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Appropriateness for Regorafenib in Metastatic HCC

Panelists: Ghassan K. Abou-Alfa, MD, Memorial Sloan Kettering Cancer Center; A. Ruth He, MD, PhD, Georgetown University Medical Center; Mark W. Karwal, MD, University of Iowa Health Care; Mark H. OHara, MD, Hospital of the University of Pennsylvania; Manish R. Sharma, MD, University of Chicago; Amit Singal, MD, UT Southwestern Medical Center
Published: Monday, Oct 08, 2018



Transcript:

Ghassan K. Abou-Alfa, MD: As we all know, we were stuck with 1 drug, sorafenib, and that was it. That’s how easy our job was. Now we have 2 drugs with positive data in the first-line setting. Sorafenib, of course, is FDA approved. We have ample experience, 10 years or more, using that therapy.

In addition to that, we have lenvatinib. We saw and heard about the data, which showed noninferiority compared to sorafenib after it showed a doubling of progression-free survival and a response rate of up to 40.6% by modified RECIST. And, by the way, by RECIST 1.1, exactly as Manish was also suggesting, this was close to 24%. Clearly, these are for use in the first-line setting. What do you do as second-line therapy? Usually, our answer is to enroll a patient onto a clinical trial. And interestingly, out of nothing, we have drugs that are already approved in the second-line setting. Let’s start by talking about regorafenib. This was the first one to get approval. Ruth, what’s regorafenib?

A. Ruth He, MD, PhD: Regorafenib is really a very close cousin to sorafenib. It has very similar targets to sorafenib. When it was tested, a lot of us wondered if it would work. In the RESORCE trial, regorafenib was tested in comparison with placebo in patients who had received sorafenib treatment. There was a survival benefit of 1 month or more. So, from the study, it looks like patients do benefit if they progress on sorafenib.

Ghassan K. Abou-Alfa, MD: You’re right. If anything, this study was positive, contrary to some perceptions regarding why a drug so close to sorafenib might make a difference. Interestingly, we know that regorafenib has certain particularities that differ from sorafenib. There is a theory that, for example, IGF-1 and IDH, which really are overexpressed after resistance or a failure to respond to sorafenib, might actually activate themselves. The IC50 with regorafenib is pretty high and could be quite effective.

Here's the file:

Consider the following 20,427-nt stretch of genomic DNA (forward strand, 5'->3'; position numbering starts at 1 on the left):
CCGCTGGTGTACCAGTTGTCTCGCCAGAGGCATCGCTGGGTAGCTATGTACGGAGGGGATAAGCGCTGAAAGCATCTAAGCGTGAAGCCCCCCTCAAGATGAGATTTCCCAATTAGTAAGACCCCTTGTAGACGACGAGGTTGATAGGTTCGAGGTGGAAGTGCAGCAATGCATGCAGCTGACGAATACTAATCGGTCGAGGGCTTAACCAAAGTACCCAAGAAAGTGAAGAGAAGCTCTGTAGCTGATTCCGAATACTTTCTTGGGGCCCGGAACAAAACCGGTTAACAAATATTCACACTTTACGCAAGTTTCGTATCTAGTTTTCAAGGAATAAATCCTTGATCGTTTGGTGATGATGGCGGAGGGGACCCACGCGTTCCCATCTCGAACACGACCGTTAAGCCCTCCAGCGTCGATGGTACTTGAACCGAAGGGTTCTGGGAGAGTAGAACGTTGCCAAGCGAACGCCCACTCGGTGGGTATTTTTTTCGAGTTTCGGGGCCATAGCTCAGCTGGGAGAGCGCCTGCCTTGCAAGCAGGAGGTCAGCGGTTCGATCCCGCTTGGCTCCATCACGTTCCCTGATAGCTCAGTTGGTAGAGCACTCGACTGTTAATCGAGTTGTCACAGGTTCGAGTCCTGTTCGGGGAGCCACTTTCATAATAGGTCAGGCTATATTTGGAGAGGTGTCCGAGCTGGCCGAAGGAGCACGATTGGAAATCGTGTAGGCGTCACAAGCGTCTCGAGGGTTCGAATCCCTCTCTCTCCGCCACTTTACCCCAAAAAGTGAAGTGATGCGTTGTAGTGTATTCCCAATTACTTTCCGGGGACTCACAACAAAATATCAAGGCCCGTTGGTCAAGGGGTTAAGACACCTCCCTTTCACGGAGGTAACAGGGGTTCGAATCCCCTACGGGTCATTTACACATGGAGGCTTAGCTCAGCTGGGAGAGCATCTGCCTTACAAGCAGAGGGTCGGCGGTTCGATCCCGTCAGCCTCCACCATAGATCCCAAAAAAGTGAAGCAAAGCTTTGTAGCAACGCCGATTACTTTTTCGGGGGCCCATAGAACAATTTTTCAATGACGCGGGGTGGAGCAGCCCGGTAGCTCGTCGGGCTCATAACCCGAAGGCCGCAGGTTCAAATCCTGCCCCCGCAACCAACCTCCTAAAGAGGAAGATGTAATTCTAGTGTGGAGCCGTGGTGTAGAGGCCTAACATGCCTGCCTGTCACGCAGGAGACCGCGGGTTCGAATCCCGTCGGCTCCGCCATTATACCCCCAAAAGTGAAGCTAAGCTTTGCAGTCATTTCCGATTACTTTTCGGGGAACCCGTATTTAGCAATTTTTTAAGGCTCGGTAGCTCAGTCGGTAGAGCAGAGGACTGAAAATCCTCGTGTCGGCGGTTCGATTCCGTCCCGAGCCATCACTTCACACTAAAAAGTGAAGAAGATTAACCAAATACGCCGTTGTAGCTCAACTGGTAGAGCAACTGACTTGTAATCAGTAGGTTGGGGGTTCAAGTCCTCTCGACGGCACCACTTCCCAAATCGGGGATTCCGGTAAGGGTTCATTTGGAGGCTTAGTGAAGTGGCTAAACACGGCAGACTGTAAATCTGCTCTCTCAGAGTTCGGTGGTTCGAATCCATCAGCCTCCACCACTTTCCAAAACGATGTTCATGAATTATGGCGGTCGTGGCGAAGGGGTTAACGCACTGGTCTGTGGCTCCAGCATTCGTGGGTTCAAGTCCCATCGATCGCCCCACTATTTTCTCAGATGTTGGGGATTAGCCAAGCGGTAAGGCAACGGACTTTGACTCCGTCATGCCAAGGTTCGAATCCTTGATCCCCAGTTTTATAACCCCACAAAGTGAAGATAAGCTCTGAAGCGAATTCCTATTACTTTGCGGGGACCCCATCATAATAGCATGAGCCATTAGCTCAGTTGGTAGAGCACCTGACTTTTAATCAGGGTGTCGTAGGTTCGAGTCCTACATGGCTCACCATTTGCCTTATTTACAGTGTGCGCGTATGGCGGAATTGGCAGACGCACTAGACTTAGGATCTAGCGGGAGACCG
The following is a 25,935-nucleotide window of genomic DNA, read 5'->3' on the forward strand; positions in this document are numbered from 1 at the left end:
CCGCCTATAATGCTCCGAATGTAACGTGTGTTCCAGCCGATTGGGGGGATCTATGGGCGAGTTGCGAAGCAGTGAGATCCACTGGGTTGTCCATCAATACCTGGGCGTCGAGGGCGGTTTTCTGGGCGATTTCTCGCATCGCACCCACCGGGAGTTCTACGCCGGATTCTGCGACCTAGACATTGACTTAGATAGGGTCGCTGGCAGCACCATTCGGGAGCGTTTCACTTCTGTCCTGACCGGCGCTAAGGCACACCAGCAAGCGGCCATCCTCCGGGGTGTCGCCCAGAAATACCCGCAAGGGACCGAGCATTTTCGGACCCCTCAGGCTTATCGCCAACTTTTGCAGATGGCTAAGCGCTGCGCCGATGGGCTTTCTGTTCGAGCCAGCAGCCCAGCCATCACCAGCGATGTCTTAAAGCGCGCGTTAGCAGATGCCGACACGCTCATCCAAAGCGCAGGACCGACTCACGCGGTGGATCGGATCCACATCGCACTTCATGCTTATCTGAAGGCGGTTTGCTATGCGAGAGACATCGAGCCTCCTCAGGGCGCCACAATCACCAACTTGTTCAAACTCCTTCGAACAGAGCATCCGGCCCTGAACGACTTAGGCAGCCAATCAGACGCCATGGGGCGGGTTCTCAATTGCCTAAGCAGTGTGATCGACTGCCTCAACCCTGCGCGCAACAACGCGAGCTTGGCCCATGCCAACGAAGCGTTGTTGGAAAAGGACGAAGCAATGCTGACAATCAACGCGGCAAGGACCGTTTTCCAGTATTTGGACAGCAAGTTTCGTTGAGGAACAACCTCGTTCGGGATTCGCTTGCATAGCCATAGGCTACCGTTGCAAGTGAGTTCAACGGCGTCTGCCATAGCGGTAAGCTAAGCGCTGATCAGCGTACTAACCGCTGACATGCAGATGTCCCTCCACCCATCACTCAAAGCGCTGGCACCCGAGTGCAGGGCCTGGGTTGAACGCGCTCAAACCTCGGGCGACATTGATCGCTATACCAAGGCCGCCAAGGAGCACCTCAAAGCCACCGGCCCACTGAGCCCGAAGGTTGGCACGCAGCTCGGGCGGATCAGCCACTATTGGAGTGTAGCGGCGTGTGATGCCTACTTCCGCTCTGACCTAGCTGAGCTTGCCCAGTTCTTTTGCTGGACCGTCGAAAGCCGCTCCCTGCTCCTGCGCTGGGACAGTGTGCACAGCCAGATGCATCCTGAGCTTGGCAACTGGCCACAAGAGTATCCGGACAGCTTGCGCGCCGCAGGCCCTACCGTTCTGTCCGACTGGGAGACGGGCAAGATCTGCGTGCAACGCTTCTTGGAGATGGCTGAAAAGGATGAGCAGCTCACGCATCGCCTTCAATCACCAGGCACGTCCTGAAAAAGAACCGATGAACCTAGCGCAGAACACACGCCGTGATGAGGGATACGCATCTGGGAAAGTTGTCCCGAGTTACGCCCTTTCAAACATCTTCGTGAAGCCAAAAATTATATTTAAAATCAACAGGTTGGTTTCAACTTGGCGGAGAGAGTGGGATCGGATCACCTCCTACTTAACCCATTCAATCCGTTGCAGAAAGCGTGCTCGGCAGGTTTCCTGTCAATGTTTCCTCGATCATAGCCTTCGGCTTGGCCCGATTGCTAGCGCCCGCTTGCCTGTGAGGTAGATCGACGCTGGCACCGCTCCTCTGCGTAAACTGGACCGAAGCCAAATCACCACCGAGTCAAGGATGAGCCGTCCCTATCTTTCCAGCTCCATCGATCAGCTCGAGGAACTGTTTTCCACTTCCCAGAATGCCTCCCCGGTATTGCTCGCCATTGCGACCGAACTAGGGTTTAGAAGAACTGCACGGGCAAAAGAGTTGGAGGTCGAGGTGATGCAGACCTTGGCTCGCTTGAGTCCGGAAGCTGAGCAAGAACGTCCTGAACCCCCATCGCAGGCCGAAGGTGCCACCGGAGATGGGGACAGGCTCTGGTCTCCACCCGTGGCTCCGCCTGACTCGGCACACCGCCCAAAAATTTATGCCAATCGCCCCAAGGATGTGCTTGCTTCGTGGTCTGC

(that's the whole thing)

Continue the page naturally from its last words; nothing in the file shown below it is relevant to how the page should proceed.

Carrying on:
This really led to the study, which showed a survival improvement for patients who received prior sorafenib. If they progressed on it, they were randomized to regorafenib versus placebo. There was a clear survival advantage. Manish, what are your thoughts on sorafenib followed by regorafenib? Is there any advantage there, regarding survival? What do you know about that?

Manish R. Sharma, MD: There have been studies, that have now reported, looking at sequencing of sorafenib followed by regorafenib. The number that sticks out, in my mind, is 26 months. It was an incredible number. A couple of years ago, we were stuck below 1 year. When you look at the sequencing—when sorafenib is used, and when regorafenib is followed—if we can get to a 26-month survival, that’s pretty incredible. I was as shocked as anybody about these data being positive. Even though we had it open at our institution, I was shocked to see that positive data. I was excited about it. It really does give us a viable option.

I think there are some challenges with using regorafenib. It was first approved in colorectal cancer, and there was a lot of perception out there, in the community, about how tolerable it was. Then, these amazing data came out in hepatocellular carcinoma. And so, we’re trying to create a better perception for the drug, to try to convince people that it may be worth using. I think that’s a challenge in the community setting, where people may not be as familiar with the drug. It has not gained much popularity in colorectal cancer, and I worry that this may impact its use in HCC.

Ghassan K. Abou-Alfa, MD: Well, in a way, you’re right. But on the other hand, in defense of the experience that we have had with side effects or adverse events with sorafenib, it created a certain familiarity to the drug. We didn’t necessarily have this in colorectal cancer. As such, there may be a more inviting perspective, in regard to using regorafenib in that setting.